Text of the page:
Re: first timers, I think the current system is fine, people need to join in otherwise there’s little point going. Ice breakers can be hit and miss though, but Saturday’s worked well.

      Don’t really know about the buddying system, I think the issue may be that some experienced attendees may want to hang back a bit when pitching at the beginning.

      • johnpopham says:

        Thanks Simon

        I think you are right about experienced attendees needing to hold back. I think part of the problem with that, however, there are lots of people who have been burning to get things off their chest, and the temptation is to blurt it all out as soon as possible

  3. Hi Simon,

    thanks for writing up a blog on the event. I’m glad that you enjoyed it. You raise some important points and this gave me a chance to think-aloud on some of them, they’re a response to you blog but directed at you (if you know what I mean)

    I think we perhaps need to do more to let new participants know what’s going to happen in advance. At one time we have all been newbies, and the expectation-anxiety hit us all. The difference now is that there is growing veteran-newbie gap but I’m not sure what we can do about that. The good news is, you’re only a newbie once! Hopefully, you’ll attend other events in this format and you’ll know what’s coming!

    The pitching session clearly demonstrates that while the event has no agenda some of the participants do. At bigger events this tends not to matter as crowds go where the interest is, on smaller events this is harder to achieve. Without asking everyone in advance to think-up a pitch there is going to be a veteran bias. This one was a little ‘mock the week’ but at others they form a queue, sometimes orderly and sometimes chaotically.

    The format does much to flatten the hierarchy of conferences but it will never get to grips with human group dynamics. If we take Okham’s Razor to the issue the ultimate test is do participants get more out of the conversation because the theme was suggested by a peer? On the whole I think it does. Some participants just sit and soak-up the conversation happening between more expert\extrovert peers – but importantly they remain peers.

    I love that people have laptops and other tech constantly on the go at camps – some are making notes, some are playing angry birds while others tweet their experience simultaneously. The latter is as much appreciated as John Popham live streaming the event, it makes it accessible to more than the participants who attend in person.

    People following you because were at a the same event even if they didn’t say anything to you or vice versa seems to me a gain. It may not add much on a 1-1 basis but if you are trying to get to grips to this new world going to one of these events and collecting a lot of new tweeps to follow seems like a good search strategy to me, they’ll definitely expose themselves to some interesting networks.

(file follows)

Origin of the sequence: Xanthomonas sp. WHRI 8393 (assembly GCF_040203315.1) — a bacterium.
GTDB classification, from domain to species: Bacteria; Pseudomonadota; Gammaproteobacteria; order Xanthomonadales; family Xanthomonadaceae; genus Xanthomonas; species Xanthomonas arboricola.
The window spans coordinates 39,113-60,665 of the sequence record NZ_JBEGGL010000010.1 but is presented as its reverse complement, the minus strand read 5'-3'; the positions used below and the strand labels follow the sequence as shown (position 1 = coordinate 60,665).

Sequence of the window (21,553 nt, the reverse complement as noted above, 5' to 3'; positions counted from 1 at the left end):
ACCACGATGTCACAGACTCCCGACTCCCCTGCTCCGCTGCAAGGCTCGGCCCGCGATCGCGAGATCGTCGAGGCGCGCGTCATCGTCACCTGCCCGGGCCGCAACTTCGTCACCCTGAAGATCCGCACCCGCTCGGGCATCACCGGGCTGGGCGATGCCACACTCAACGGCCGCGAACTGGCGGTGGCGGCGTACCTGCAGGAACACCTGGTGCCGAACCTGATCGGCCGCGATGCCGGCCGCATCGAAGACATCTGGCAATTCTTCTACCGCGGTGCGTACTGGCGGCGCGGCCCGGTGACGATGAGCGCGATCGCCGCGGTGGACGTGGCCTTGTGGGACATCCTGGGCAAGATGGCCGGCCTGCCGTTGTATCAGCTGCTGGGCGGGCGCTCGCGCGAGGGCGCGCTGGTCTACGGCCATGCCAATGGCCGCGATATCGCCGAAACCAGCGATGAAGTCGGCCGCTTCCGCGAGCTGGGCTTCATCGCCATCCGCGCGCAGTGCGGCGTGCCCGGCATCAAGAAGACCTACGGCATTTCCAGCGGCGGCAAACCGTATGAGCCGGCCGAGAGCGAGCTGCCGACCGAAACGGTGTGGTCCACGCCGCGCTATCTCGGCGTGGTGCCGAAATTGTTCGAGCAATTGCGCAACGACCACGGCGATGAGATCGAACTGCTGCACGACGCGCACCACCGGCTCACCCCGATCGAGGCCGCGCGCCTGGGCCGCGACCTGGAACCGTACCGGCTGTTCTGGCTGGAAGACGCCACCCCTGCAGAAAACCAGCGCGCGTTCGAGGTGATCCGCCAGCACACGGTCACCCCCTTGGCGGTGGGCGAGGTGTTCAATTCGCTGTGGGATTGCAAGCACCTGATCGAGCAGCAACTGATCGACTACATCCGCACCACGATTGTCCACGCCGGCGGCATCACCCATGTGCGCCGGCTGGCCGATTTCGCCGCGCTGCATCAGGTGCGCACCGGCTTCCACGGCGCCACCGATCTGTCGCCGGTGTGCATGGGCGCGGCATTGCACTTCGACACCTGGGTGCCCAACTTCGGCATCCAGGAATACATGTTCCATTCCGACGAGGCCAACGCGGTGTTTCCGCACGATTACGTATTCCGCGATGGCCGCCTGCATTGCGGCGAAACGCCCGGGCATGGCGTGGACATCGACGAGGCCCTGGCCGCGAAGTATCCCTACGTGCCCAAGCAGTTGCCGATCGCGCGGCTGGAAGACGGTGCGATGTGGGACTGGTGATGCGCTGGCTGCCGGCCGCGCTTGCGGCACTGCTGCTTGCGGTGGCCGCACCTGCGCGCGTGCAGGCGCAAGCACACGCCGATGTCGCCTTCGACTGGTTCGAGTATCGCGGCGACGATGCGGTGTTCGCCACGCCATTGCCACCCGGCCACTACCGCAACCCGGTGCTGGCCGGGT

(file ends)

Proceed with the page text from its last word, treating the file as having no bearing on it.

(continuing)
Like you I find people’s frustration at councils can become a bit much at these events. We should try an use these occasions to find disruptive momentum and seek out ways of getting things done rather than focus on barriers. For example, following the ‘bin collection open data’ session we now have a council, Eden, who will act as a trailblazer for this. But then we’re human, we like having a moan as much as we like getting things done.

    So, having dealt with the minutiae, lets deal with the big stuff: “Inspiration, knowledge, connections, learning, passion” – I reckon there was a lot of that and ultimately that’s what the events are for.

    • Simon Hope says:

      Garry

      Being a newbie wasn’t an issue, it was fascinating both to watch and be a part of the event. I had some interesting conversations, and I will go again.

      I think you may have a point about asking people to think of pitches in advance, which some clearly do, but on the other hand do you want to lose the spontaneity?

      And I agree, let’s concentrate on solutions rather than barriers.

  4. Really good summary Simon and as a new person to this too I agree with lots of it. I find the symbolism of different kinds of computer interesting in conferences. I don’t find it at all weird seeing people write on Ipads, can cope relatively easily with people using a laptop, but am not at all sure about phones where I know they’re probably not just texting…

    Like you I enjoyed the freedom and freshness of it and will definitely go to the next one if I can.

  5. I wouldn’t worry about the veterans taking all the pitches, I would just do what you did and save the last hour for the three minute sessions, then any newbies can be ready for that. Then the next camp they go to they will be ready to pitch at.
    I think if you deter the veterans many newbies wouldn’t know what to do, and the start of the day would be a lot flatter.

    I think it was brill.
    I was a newbie, I have attended many camps virtually but never in real life.

    Congrats to all the organisers, thanks to the sponsors, and lovely to meet, talk, argue, laugh, brainstorm and agree with many others at the event.

    I loved the levelling.

    I loved putting faces to avatars. I loved shaking hands with people I have chatted to online for years.

    chris